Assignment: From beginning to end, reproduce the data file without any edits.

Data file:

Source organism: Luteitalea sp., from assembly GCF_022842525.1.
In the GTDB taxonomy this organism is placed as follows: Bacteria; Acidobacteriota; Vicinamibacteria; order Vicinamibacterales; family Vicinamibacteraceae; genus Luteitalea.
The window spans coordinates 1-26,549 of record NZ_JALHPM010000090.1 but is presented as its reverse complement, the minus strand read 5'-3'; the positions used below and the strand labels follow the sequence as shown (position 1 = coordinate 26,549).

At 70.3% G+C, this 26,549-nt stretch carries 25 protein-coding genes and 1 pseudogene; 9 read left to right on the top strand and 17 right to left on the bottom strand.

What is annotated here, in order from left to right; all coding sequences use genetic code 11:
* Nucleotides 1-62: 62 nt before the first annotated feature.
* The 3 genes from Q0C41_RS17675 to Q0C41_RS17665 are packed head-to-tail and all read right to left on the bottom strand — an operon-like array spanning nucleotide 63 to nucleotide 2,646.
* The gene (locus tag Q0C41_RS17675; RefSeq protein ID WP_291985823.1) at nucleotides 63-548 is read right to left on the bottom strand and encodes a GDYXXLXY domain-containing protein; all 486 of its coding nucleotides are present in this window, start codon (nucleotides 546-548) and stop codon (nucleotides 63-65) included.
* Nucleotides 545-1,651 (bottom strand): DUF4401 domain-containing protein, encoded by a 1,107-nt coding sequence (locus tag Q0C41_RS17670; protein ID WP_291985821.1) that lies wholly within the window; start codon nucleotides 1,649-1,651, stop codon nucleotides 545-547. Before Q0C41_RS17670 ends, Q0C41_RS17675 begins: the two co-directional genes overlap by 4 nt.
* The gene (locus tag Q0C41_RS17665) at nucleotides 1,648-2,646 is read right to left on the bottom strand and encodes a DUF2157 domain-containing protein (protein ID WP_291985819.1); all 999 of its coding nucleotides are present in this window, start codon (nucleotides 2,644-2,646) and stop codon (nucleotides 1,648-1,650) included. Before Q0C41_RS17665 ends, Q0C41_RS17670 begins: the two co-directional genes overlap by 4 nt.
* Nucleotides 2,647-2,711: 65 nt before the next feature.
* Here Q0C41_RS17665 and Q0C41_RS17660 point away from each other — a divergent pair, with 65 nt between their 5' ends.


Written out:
Source organism: Luteitalea sp., from assembly GCF_022842525.1.
In the GTDB taxonomy this organism is placed as follows: Bacteria; Acidobacteriota; Vicinamibacteria; order Vicinamibacterales; family Vicinamibacteraceae; genus Luteitalea.
The window spans coordinates 1-26,549 of record NZ_JALHPM010000090.1 but is presented as its reverse complement, the minus strand read 5'-3'; the positions used below and the strand labels follow the sequence as shown (position 1 = coordinate 26,549).

At 70.3% G+C, this 26,549-nt stretch carries 25 protein-coding genes and 1 pseudogene; 9 read left to right on the top strand and 17 right to left on the bottom strand.

What is annotated here, in order from left to right; all coding sequences use genetic code 11:
* Nucleotides 1-62: 62 nt before the first annotated feature.
* The 3 genes from Q0C41_RS17675 to Q0C41_RS17665 are packed head-to-tail and all read right to left on the bottom strand — an operon-like array spanning nucleotide 63 to nucleotide 2,646.
* The gene (locus tag Q0C41_RS17675; RefSeq protein ID WP_291985823.1) at nucleotides 63-548 is read right to left on the bottom strand and encodes a GDYXXLXY domain-containing protein; all 486 of its coding nucleotides are present in this window, start codon (nucleotides 546-548) and stop codon (nucleotides 63-65) included.
* Nucleotides 545-1,651 (bottom strand): DUF4401 domain-containing protein, encoded by a 1,107-nt coding sequence (locus tag Q0C41_RS17670; protein ID WP_291985821.1) that lies wholly within the window; start codon nucleotides 1,649-1,651, stop codon nucleotides 545-547. Before Q0C41_RS17670 ends, Q0C41_RS17675 begins: the two co-directional genes overlap by 4 nt.
* The gene (locus tag Q0C41_RS17665) at nucleotides 1,648-2,646 is read right to left on the bottom strand and encodes a DUF2157 domain-containing protein (protein ID WP_291985819.1); all 999 of its coding nucleotides are present in this window, start codon (nucleotides 2,644-2,646) and stop codon (nucleotides 1,648-1,650) included. Before Q0C41_RS17665 ends, Q0C41_RS17670 begins: the two co-directional genes overlap by 4 nt.
* Nucleotides 2,647-2,711: 65 nt before the next feature.
* Here Q0C41_RS17665 and Q0C41_RS17660 point away from each other — a divergent pair, with 65 nt between their 5' ends.